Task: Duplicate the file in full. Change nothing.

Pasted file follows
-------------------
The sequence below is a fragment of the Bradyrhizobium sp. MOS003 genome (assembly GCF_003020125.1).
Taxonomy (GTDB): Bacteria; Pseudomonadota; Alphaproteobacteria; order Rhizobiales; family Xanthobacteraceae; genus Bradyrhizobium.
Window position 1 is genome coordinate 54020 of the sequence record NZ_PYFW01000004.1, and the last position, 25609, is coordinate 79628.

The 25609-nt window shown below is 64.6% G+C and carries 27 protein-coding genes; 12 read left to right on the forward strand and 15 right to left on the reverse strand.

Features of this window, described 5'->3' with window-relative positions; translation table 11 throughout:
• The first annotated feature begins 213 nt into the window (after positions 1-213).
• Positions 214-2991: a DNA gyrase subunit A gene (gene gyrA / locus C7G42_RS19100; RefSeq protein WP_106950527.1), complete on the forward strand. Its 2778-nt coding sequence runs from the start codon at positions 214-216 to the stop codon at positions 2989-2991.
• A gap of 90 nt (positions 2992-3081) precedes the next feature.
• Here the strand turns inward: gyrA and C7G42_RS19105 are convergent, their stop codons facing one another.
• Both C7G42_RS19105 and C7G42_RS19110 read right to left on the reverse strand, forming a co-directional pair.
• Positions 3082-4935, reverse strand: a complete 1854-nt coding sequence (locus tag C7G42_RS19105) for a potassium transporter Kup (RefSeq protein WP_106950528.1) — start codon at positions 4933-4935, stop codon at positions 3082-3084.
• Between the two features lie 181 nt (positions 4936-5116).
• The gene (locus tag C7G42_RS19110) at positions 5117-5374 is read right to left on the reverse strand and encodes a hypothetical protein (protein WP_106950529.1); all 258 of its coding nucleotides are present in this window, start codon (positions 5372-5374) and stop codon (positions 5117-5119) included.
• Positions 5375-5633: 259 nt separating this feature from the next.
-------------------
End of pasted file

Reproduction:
The sequence below is a fragment of the Bradyrhizobium sp. MOS003 genome (assembly GCF_003020125.1).
Taxonomy (GTDB): Bacteria; Pseudomonadota; Alphaproteobacteria; order Rhizobiales; family Xanthobacteraceae; genus Bradyrhizobium.
Window position 1 is genome coordinate 54020 of the sequence record NZ_PYFW01000004.1, and the last position, 25609, is coordinate 79628.

The 25609-nt window shown below is 64.6% G+C and carries 27 protein-coding genes; 12 read left to right on the forward strand and 15 right to left on the reverse strand.

Features of this window, described 5'->3' with window-relative positions; translation table 11 throughout:
• The first annotated feature begins 213 nt into the window (after positions 1-213).
• Positions 214-2991: a DNA gyrase subunit A gene (gene gyrA / locus C7G42_RS19100; RefSeq protein WP_106950527.1), complete on the forward strand. Its 2778-nt coding sequence runs from the start codon at positions 214-216 to the stop codon at positions 2989-2991.
• A gap of 90 nt (positions 2992-3081) precedes the next feature.
• Here the strand turns inward: gyrA and C7G42_RS19105 are convergent, their stop codons facing one another.
• Both C7G42_RS19105 and C7G42_RS19110 read right to left on the reverse strand, forming a co-directional pair.
• Positions 3082-4935, reverse strand: a complete 1854-nt coding sequence (locus tag C7G42_RS19105) for a potassium transporter Kup (RefSeq protein WP_106950528.1) — start codon at positions 4933-4935, stop codon at positions 3082-3084.
• Between the two features lie 181 nt (positions 4936-5116).
• The gene (locus tag C7G42_RS19110) at positions 5117-5374 is read right to left on the reverse strand and encodes a hypothetical protein (protein WP_106950529.1); all 258 of its coding nucleotides are present in this window, start codon (positions 5372-5374) and stop codon (positions 5117-5119) included.
• Positions 5375-5633: 259 nt separating this feature from the next.